The head of Hunter Resource Recovery says it is "business as usual" for Lower Hunter recycling pick-ups as it works to reopen the region's processing plant at Gateshead.
The Newcastle Herald reported on Wednesday that most of the Lower Hunter's domestic recycling was being trucked to Sydney for sorting after the Gateshead plant closed in late January.
HRR is a consortium formed by Lake Macquarie, Maitland, Cessnock and Singleton councils to handle kerbside recycling for 142,000 homes.
The company has a contract with Solo Resource Recovery, which collects recycling and, until late January, trucked it to the Gateshead materials recovery facility (MRF) for processing.
In a complicated business arrangement, Solo subcontracts the sorting to recycling giant Polytrade, which in turn subcontracts the work to a company called Materials Recovery Management, which is owned by Central Coast recycler iQ Renew.
It is understood Materials Recovery Management, which owns the processing equipment, has terminated its contract with Polytrade over the Gateshead "gate" fee, which is the amount per tonne MRF operators charge for trucks to enter their plants.
Gate fees have become a crucial component in the recycling chain as processors struggle to find a viable market for their recyclable materials.
In a separate, historical dispute, Materials Recovery Management is taking Polytrade to the Supreme Court in a matter listed for a directions hearing on February 21.
City of Newcastle also has a kerbside recycling contract with Solo, which is now taking Newcastle and Hunter Resource Recovery recycling to Polytrade's Rydalmere MRF in western Sydney for processing.
The Newcastle Herald attempted to contact Solo, Materials Recovery Management and Polytrade for comment.
HRR chief executive officer Roger Lewis said on Wednesday that the Gateshead plant's closure had no impact on recycling services or costs in Lake Macquarie, Maitland, Singleton and Cessnock.
"We want to assure our residents it's business as usual," he said.
"We're not involved in the Supreme Court action, nor is Solo Resource Recovery. The Supreme Court action's got nothing to do with the closure of the site.
"It's a historical issue that goes back two and a half years through other relationships between iQ Renew and Polytrade."
Mr Lewis said HRR no longer had access to the Gateshead plant but "it's our intention to re-establish that facility, albeit under a different sorting agent, as soon as it's practical".
He said Solo and Polytrade were keen to re-establish a Hunter sorting facility.
"In the interim product is going to Sydney ... our aim is to ensure we produce the best possible product we can in order for it to meet the market standard," he said.
"If that's done at no additional cost to the residents, and service is uninterrupted, then there's no issue.
"All we're concerned about is making sure the bins get picked up, the product gets sorted and it gets distributed ethically."
The Hunter's recycling is sent by truck to Sydney or Melbourne for secondary sorting and distribution regardless of whether the Gateshead plant is operating, but Mr Lewis said HRR was keen to revive the plant to support local employment.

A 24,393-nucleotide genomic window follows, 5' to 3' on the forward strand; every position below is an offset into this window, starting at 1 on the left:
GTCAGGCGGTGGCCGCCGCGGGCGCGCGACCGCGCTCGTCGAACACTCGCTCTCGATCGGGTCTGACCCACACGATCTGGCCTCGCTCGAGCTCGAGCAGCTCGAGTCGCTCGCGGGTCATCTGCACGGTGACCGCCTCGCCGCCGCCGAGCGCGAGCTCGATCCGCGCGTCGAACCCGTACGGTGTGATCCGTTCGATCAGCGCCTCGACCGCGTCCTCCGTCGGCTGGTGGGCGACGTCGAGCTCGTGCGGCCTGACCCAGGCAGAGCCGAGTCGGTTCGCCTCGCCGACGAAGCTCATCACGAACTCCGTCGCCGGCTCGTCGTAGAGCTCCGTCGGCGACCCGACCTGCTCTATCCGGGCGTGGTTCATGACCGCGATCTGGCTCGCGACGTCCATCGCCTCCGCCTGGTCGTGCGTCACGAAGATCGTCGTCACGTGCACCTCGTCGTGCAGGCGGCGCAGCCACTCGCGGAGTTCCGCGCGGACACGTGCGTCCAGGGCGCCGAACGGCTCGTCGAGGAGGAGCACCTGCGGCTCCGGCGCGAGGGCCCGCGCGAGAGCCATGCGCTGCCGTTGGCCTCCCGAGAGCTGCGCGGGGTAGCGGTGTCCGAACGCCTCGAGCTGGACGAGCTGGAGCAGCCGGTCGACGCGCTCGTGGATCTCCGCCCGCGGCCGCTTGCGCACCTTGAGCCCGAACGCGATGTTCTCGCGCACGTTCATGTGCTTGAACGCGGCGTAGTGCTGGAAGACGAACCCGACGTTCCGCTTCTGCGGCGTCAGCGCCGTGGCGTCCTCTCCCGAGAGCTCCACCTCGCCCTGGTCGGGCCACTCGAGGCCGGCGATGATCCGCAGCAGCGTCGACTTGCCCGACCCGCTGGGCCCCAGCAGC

City of Newcastle has responded differently to the disruption in the industry and the Gateshead plant's closure.
Councillors voted unanimously on Tuesday night to adopt a staff recommendation to vary the Solo contract so the processing part of the deal is carried out by iQ Renew on the Central Coast.
The council will enter into a one-year contract with iQ Renew while it works on a long-term strategy which could include establishing a MRF at its Summerhill tip.
The council said in a statement that the new arrangements were in response to uncertainty over Polytrade's ability to process recyclables locally and how much processing would cost.
"By signing a new processing contract, City of Newcastle and its residents finally have certainty that local recycled waste will continue to be collected without disruption and, most importantly, processed rather than sent to landfill," council waste manager Troy Uren said.
The changes will not affect bin collection times, but they will add an estimated $2 million to Newcastle's annual recycling costs, which equates to about an extra $20 a year per household.
Councillors asked for a report on whether to call for tenders to establish and operate a MRF at Summerhill.
The MRF could process recyclable materials for other Hunter councils, including Port Stephens, which sends its recycling to iQ Renew.
The Newcastle Heraldreported in December that Newcastle council chief executive officer Jeremy Bath had rejected Solo's request for a $3 million annual variation in their five-year contract .
Polytrade told the industry early last year that the Gateshead plant was operating on a week-by-week basis after China slapped a ban on importing many recyclables.
Industry sources have told the Newcastle Herald that, in addition to the China ban, recyclers have not enjoyed the windfall they were expecting from the state's container deposit scheme because households have been sorting out eligible cans and bottles.
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